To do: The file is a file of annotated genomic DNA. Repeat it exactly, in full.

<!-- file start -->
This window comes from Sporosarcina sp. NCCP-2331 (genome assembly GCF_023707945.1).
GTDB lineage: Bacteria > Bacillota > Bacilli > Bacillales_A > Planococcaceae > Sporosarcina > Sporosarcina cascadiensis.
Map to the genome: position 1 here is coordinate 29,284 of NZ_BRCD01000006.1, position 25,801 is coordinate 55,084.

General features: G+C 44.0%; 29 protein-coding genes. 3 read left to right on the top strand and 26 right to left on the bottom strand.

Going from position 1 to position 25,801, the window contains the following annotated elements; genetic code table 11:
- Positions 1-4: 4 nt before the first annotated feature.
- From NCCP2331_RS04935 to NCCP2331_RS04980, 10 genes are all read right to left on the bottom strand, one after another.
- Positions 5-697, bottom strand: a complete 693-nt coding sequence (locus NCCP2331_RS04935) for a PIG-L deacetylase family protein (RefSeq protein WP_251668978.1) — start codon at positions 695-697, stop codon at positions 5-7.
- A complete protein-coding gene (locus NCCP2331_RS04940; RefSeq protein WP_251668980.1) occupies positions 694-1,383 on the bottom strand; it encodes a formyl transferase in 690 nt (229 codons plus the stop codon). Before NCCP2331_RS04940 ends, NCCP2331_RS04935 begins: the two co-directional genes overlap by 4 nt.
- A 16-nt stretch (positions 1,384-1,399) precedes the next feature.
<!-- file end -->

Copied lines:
This window comes from Sporosarcina sp. NCCP-2331 (genome assembly GCF_023707945.1).
GTDB lineage: Bacteria > Bacillota > Bacilli > Bacillales_A > Planococcaceae > Sporosarcina > Sporosarcina cascadiensis.
Map to the genome: position 1 here is coordinate 29,284 of NZ_BRCD01000006.1, position 25,801 is coordinate 55,084.

General features: G+C 44.0%; 29 protein-coding genes. 3 read left to right on the top strand and 26 right to left on the bottom strand.

Going from position 1 to position 25,801, the window contains the following annotated elements; genetic code table 11:
- Positions 1-4: 4 nt before the first annotated feature.
- From NCCP2331_RS04935 to NCCP2331_RS04980, 10 genes are all read right to left on the bottom strand, one after another.
- Positions 5-697, bottom strand: a complete 693-nt coding sequence (locus NCCP2331_RS04935) for a PIG-L deacetylase family protein (RefSeq protein WP_251668978.1) — start codon at positions 695-697, stop codon at positions 5-7.
- A complete protein-coding gene (locus NCCP2331_RS04940; RefSeq protein WP_251668980.1) occupies positions 694-1,383 on the bottom strand; it encodes a formyl transferase in 690 nt (229 codons plus the stop codon). Before NCCP2331_RS04940 ends, NCCP2331_RS04935 begins: the two co-directional genes overlap by 4 nt.
- A 16-nt stretch (positions 1,384-1,399) precedes the next feature.